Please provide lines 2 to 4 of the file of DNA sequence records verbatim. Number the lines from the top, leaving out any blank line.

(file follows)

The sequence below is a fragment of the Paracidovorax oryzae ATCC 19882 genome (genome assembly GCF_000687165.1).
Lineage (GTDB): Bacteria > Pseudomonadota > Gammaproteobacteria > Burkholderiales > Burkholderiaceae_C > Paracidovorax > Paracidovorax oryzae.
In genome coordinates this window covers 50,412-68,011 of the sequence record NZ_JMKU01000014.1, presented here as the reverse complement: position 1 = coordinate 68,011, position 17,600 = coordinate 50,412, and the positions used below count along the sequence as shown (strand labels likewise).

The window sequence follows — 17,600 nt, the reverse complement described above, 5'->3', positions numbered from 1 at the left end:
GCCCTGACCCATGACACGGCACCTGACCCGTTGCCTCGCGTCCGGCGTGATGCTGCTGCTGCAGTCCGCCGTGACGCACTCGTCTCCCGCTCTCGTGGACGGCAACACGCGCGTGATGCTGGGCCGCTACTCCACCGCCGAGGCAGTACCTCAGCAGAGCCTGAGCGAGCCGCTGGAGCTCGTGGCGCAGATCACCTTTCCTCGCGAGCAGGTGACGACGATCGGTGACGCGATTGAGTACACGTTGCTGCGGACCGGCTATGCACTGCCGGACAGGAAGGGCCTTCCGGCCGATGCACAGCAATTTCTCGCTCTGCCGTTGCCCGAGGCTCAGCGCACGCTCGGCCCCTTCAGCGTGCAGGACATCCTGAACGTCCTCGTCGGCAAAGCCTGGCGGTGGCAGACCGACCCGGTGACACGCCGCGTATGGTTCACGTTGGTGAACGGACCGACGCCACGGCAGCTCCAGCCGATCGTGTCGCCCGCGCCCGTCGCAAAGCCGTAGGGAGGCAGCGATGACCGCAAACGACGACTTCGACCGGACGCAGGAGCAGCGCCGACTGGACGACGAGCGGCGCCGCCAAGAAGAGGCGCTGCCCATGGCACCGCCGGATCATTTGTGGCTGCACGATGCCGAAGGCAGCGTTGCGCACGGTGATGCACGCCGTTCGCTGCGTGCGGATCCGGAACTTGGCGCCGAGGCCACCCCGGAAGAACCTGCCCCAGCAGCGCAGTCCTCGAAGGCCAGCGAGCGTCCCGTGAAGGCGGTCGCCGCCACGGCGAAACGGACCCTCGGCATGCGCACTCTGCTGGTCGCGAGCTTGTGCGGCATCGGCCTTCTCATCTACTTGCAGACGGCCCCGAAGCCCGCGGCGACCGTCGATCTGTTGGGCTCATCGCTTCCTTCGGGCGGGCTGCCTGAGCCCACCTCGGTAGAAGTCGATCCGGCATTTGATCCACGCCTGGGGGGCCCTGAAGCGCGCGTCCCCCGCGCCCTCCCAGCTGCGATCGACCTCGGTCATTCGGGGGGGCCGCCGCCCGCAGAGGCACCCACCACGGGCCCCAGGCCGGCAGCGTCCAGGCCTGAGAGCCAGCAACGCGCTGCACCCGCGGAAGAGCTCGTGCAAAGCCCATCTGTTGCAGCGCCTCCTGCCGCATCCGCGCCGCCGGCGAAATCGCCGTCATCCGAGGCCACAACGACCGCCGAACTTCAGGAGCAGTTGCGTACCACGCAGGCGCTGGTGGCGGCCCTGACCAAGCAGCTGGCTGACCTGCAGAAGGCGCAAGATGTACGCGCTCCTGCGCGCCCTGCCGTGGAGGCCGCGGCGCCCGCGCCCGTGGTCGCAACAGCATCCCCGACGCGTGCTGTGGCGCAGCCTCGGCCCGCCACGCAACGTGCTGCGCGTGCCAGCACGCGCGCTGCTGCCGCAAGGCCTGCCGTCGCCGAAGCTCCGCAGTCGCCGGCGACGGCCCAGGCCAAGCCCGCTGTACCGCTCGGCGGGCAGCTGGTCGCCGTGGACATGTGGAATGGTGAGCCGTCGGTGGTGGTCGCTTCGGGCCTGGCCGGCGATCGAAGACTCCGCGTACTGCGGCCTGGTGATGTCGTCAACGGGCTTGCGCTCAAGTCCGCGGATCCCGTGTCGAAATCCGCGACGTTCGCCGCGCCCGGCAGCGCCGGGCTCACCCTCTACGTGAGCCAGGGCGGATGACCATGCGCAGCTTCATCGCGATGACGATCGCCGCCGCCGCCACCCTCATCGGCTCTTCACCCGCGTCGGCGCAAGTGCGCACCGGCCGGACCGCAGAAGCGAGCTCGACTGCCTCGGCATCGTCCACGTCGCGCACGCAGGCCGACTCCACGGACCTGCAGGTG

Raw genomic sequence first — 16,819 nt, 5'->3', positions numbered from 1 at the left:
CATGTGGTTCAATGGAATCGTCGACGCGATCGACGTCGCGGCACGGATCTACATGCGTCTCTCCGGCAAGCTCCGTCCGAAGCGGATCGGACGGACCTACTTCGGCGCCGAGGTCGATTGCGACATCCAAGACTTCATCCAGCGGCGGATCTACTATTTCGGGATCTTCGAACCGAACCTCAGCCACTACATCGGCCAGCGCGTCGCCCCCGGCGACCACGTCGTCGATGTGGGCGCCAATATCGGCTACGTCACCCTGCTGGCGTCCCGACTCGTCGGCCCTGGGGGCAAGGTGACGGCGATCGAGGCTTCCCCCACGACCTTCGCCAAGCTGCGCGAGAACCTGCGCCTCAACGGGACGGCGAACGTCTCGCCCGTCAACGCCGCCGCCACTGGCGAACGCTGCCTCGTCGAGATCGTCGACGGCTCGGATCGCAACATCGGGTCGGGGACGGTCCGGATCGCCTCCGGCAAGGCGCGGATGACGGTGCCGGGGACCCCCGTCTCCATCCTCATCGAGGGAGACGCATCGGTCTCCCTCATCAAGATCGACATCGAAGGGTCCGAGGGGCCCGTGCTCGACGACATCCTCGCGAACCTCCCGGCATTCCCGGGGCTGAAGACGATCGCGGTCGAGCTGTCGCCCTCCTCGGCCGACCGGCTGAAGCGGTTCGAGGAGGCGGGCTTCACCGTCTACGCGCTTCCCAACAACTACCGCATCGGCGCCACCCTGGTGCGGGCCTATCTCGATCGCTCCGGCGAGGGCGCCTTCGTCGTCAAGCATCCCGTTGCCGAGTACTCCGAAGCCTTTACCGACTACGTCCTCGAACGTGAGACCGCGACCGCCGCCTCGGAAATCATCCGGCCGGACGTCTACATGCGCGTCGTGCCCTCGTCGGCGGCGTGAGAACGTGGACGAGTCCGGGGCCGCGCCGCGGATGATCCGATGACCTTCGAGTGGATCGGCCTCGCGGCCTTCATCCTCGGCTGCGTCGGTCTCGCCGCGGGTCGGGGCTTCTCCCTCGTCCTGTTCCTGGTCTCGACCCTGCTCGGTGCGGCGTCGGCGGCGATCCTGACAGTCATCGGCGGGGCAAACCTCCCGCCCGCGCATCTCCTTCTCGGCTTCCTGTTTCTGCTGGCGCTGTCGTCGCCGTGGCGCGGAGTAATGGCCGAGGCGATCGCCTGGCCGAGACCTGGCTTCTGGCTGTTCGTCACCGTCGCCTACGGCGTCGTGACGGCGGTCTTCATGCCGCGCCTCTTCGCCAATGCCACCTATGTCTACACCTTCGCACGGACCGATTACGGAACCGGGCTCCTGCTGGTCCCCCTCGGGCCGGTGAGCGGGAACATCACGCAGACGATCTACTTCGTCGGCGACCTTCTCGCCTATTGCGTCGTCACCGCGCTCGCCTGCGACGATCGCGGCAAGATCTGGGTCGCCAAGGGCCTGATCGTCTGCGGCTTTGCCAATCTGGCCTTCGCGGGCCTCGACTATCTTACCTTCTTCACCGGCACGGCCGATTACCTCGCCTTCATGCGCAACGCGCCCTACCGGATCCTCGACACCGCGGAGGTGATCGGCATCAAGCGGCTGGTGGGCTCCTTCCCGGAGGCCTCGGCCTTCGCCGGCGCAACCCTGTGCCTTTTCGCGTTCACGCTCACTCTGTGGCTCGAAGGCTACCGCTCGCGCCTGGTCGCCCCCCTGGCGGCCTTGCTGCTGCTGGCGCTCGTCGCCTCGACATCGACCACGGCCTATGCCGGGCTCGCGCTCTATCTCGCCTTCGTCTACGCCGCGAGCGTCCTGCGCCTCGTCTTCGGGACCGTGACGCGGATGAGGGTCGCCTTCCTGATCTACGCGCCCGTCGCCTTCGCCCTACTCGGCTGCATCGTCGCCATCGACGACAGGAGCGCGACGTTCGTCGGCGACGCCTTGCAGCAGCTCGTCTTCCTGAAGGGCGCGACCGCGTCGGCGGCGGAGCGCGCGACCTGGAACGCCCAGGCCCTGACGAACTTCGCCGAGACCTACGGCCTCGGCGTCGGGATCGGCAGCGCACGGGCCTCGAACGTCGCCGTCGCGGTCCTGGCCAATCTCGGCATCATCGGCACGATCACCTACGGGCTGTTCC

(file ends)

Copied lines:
Lineage (GTDB): Bacteria > Pseudomonadota > Gammaproteobacteria > Burkholderiales > Burkholderiaceae_C > Paracidovorax > Paracidovorax oryzae.
In genome coordinates this window covers 50,412-68,011 of the sequence record NZ_JMKU01000014.1, presented here as the reverse complement: position 1 = coordinate 68,011, position 17,600 = coordinate 50,412, and the positions used below count along the sequence as shown (strand labels likewise).

The window sequence follows — 17,600 nt, the reverse complement described above, 5'->3', positions numbered from 1 at the left end: